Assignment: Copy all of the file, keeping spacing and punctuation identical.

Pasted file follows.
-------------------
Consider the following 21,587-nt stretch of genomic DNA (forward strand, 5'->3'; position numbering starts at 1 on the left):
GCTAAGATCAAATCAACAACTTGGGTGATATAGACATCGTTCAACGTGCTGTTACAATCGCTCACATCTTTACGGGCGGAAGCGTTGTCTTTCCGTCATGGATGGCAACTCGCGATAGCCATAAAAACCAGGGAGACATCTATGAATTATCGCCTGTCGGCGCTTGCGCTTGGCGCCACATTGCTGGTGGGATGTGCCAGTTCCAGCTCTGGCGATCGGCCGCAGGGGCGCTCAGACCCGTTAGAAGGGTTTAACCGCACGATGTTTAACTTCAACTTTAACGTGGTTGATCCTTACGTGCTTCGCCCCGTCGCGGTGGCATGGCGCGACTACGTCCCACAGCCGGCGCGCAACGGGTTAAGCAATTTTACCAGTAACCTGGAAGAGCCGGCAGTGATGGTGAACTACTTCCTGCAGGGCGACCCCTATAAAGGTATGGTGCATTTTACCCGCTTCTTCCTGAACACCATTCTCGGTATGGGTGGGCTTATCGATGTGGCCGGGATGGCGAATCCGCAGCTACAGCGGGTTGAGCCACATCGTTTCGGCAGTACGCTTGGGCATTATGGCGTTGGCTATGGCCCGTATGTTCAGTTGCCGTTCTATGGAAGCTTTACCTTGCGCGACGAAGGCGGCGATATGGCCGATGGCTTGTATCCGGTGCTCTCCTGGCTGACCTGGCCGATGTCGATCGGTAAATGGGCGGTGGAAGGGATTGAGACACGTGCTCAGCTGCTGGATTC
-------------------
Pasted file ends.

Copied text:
Consider the following 21,587-nt stretch of genomic DNA (forward strand, 5'->3'; position numbering starts at 1 on the left):
GCTAAGATCAAATCAACAACTTGGGTGATATAGACATCGTTCAACGTGCTGTTACAATCGCTCACATCTTTACGGGCGGAAGCGTTGTCTTTCCGTCATGGATGGCAACTCGCGATAGCCATAAAAACCAGGGAGACATCTATGAATTATCGCCTGTCGGCGCTTGCGCTTGGCGCCACATTGCTGGTGGGATGTGCCAGTTCCAGCTCTGGCGATCGGCCGCAGGGGCGCTCAGACCCGTTAGAAGGGTTTAACCGCACGATGTTTAACTTCAACTTTAACGTGGTTGATCCTTACGTGCTTCGCCCCGTCGCGGTGGCATGGCGCGACTACGTCCCACAGCCGGCGCGCAACGGGTTAAGCAATTTTACCAGTAACCTGGAAGAGCCGGCAGTGATGGTGAACTACTTCCTGCAGGGCGACCCCTATAAAGGTATGGTGCATTTTACCCGCTTCTTCCTGAACACCATTCTCGGTATGGGTGGGCTTATCGATGTGGCCGGGATGGCGAATCCGCAGCTACAGCGGGTTGAGCCACATCGTTTCGGCAGTACGCTTGGGCATTATGGCGTTGGCTATGGCCCGTATGTTCAGTTGCCGTTCTATGGAAGCTTTACCTTGCGCGACGAAGGCGGCGATATGGCCGATGGCTTGTATCCGGTGCTCTCCTGGCTGACCTGGCCGATGTCGATCGGTAAATGGGCGGTGGAAGGGATTGAGACACGTGCTCAGCTGCTGGATTC